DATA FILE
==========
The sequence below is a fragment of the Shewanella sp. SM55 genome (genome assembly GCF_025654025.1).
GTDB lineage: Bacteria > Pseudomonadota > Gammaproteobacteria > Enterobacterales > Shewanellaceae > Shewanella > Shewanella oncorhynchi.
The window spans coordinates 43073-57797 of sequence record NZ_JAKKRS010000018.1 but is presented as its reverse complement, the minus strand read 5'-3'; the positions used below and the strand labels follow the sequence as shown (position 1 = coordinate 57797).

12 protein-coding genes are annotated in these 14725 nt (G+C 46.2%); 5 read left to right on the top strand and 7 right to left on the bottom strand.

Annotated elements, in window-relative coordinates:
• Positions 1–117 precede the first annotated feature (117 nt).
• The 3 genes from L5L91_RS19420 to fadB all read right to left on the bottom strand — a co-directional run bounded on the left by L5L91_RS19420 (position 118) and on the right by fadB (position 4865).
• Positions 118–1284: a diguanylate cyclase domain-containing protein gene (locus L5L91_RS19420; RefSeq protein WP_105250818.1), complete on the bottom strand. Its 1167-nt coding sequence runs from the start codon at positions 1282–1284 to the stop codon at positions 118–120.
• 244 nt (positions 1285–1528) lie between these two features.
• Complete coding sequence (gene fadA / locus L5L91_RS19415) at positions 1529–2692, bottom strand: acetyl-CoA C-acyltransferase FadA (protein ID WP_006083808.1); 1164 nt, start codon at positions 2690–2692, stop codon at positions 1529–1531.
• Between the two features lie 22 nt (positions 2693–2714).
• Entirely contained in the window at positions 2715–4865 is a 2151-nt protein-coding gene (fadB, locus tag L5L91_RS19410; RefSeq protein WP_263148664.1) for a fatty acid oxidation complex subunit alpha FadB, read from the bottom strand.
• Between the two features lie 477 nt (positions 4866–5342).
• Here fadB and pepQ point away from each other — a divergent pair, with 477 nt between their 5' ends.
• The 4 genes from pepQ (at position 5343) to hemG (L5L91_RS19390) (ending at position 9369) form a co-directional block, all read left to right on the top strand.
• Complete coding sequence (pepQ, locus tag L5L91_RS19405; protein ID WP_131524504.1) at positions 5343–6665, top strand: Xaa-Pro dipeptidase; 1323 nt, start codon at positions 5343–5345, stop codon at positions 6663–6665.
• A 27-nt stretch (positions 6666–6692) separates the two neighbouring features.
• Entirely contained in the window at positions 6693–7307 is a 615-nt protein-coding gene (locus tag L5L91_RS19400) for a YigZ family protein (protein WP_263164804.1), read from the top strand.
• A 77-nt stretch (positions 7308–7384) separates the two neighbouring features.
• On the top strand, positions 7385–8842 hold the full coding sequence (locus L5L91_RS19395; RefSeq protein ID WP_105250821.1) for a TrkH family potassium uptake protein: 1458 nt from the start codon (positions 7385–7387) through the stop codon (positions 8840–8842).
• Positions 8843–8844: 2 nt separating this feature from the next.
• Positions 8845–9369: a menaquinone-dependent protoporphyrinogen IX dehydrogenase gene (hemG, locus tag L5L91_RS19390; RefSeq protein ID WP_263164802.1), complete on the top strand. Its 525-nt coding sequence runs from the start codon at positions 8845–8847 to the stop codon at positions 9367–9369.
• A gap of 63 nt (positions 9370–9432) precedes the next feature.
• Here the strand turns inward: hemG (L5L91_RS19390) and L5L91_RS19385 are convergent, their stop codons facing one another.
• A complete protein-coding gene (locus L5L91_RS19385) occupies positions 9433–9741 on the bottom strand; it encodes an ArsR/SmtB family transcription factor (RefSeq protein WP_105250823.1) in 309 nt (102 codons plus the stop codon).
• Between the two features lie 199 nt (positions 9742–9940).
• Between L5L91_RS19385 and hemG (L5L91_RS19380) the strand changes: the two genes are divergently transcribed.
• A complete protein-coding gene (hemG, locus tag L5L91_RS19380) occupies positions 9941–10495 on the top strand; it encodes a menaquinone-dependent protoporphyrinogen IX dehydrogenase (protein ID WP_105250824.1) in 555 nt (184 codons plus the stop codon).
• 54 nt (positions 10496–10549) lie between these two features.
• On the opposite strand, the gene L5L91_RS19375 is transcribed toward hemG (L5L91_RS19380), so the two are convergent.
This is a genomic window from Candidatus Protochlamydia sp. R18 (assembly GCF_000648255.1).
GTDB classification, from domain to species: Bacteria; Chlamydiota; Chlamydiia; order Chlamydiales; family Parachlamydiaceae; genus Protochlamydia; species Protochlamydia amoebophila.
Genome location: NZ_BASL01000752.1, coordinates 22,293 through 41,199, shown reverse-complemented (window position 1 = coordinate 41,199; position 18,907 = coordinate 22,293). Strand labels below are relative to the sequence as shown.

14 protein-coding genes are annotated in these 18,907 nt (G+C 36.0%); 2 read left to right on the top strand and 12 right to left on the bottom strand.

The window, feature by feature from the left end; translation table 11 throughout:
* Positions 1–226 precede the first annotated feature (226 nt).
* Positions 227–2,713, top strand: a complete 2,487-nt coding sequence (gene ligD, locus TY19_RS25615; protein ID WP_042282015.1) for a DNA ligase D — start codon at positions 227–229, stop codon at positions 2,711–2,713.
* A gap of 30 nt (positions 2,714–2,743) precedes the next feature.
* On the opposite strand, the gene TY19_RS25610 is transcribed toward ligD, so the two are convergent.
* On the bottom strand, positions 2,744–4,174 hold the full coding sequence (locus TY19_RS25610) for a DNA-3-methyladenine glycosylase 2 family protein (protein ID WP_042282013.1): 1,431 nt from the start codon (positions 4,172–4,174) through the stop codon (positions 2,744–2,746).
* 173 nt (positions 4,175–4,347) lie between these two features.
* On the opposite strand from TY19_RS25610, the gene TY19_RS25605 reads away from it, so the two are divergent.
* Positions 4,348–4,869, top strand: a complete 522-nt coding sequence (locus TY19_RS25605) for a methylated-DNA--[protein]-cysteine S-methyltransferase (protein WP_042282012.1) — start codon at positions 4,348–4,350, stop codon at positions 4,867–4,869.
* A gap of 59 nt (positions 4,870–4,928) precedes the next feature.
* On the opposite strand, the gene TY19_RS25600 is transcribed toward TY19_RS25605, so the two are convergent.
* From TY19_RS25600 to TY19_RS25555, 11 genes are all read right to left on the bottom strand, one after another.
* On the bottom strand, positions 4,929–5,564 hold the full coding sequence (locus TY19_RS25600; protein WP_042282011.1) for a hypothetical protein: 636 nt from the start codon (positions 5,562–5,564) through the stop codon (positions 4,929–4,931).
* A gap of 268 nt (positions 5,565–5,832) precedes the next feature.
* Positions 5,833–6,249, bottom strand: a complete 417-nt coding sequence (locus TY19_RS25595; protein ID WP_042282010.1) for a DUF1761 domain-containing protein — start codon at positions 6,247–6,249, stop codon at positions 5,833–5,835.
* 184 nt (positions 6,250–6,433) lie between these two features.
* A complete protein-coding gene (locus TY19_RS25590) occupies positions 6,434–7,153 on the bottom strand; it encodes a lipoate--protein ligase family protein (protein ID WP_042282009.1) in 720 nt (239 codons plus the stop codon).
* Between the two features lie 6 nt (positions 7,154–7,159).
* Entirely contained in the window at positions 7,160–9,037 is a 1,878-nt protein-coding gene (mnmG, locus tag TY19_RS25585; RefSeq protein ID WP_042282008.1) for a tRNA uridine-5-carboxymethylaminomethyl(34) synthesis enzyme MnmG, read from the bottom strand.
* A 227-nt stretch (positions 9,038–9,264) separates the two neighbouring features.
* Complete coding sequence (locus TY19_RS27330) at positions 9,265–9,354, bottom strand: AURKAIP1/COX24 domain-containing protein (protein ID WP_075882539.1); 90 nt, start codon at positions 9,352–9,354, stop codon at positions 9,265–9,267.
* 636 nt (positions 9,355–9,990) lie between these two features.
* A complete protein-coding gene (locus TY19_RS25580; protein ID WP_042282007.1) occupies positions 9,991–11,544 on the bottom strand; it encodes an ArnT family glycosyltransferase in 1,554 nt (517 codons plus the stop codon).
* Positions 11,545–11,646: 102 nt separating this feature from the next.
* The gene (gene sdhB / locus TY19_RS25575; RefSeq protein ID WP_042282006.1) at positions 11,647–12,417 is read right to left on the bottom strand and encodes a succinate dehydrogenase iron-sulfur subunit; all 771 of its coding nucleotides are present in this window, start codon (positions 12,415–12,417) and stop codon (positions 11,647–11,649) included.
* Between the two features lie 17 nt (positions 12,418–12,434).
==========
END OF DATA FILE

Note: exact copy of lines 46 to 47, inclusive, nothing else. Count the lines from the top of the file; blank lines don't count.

* From TY19_RS25600 to TY19_RS25555, 11 genes are all read right to left on the bottom strand, one after another.
* On the bottom strand, positions 4,929–5,564 hold the full coding sequence (locus TY19_RS25600; protein WP_042282011.1) for a hypothetical protein: 636 nt from the start codon (positions 5,562–5,564) through the stop codon (positions 4,929–4,931).